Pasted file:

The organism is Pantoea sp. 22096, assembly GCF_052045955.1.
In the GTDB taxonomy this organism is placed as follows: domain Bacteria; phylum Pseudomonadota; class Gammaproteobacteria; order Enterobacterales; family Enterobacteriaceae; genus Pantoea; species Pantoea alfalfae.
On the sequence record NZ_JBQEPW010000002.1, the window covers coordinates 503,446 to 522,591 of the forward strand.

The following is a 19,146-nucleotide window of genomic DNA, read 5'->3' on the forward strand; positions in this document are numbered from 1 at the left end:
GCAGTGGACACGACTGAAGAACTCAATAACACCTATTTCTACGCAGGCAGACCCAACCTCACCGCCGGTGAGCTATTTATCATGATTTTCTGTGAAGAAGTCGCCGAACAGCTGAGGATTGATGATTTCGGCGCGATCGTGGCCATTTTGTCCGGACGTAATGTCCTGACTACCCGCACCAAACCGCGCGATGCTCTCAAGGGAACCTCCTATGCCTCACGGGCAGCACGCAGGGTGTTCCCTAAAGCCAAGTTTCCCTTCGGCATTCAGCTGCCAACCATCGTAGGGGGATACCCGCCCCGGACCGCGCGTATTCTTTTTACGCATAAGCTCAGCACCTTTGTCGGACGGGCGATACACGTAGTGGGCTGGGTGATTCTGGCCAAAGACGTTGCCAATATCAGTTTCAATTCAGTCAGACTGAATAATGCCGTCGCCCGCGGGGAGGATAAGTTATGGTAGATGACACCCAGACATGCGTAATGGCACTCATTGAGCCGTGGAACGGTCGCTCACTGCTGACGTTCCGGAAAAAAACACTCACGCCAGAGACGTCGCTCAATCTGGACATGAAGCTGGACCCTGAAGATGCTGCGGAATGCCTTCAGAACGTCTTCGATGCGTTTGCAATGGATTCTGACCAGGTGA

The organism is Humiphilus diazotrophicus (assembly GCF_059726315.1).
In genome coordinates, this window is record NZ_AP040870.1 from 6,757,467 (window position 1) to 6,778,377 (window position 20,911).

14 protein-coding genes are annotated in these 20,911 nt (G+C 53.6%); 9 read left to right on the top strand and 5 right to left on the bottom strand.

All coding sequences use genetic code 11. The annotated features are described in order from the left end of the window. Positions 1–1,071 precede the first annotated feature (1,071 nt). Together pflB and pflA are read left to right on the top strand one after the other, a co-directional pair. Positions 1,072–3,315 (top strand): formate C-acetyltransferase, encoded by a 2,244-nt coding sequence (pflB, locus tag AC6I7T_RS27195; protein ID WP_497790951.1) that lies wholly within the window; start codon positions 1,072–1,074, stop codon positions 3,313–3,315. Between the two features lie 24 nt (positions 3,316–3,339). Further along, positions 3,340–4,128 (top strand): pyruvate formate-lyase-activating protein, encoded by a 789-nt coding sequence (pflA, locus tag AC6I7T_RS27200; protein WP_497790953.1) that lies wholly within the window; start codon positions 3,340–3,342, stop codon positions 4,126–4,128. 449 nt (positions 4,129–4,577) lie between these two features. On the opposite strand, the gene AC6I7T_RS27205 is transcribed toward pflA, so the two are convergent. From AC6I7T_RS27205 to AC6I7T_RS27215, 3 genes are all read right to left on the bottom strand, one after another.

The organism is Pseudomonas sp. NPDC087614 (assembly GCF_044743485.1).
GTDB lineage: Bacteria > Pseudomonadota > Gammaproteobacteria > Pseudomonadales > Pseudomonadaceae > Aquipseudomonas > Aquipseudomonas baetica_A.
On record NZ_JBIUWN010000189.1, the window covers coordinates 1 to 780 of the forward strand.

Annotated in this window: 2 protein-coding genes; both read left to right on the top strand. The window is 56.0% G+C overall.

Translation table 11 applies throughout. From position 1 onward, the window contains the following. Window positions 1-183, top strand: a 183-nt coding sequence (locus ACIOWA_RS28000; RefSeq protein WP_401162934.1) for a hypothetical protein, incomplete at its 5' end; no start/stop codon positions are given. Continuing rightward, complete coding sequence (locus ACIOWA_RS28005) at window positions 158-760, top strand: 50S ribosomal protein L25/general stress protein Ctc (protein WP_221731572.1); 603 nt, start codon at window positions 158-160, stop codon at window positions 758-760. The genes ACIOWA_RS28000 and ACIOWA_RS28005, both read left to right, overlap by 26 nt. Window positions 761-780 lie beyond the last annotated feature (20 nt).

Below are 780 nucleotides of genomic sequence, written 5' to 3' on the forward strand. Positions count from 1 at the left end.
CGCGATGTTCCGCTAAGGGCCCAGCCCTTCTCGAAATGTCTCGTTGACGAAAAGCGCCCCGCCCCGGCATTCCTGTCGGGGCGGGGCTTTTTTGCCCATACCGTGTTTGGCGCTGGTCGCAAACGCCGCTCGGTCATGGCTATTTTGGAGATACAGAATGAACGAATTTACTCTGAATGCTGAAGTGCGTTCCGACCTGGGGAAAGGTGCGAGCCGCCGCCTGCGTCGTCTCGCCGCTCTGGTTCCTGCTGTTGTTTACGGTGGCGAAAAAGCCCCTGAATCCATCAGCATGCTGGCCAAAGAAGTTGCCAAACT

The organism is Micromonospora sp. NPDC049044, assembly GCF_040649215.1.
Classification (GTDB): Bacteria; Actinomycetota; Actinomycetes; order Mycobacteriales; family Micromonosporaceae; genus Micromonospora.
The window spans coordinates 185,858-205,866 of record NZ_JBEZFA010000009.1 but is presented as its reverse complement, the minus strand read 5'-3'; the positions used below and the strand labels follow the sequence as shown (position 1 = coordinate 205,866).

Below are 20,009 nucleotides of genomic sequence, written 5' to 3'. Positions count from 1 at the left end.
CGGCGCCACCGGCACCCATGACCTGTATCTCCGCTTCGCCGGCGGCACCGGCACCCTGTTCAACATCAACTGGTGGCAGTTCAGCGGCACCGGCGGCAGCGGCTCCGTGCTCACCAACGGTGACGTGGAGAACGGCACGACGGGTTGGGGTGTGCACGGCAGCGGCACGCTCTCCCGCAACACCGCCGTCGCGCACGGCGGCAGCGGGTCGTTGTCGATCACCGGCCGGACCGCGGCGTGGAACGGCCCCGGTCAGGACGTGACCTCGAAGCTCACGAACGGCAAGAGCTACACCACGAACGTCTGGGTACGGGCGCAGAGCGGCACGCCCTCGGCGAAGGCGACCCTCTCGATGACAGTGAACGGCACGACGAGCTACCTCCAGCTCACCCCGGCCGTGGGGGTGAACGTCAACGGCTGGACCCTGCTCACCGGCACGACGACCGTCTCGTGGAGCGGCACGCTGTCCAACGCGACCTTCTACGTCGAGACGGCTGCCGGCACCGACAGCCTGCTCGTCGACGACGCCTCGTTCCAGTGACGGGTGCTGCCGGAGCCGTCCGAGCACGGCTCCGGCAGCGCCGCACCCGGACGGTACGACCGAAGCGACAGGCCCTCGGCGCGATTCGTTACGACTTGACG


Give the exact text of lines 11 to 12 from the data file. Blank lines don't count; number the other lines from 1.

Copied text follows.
GTDB lineage: Bacteria > Pseudomonadota > Gammaproteobacteria > Pseudomonadales > Pseudomonadaceae > Aquipseudomonas > Aquipseudomonas baetica_A.
On record NZ_JBIUWN010000189.1, the window covers coordinates 1 to 780 of the forward strand.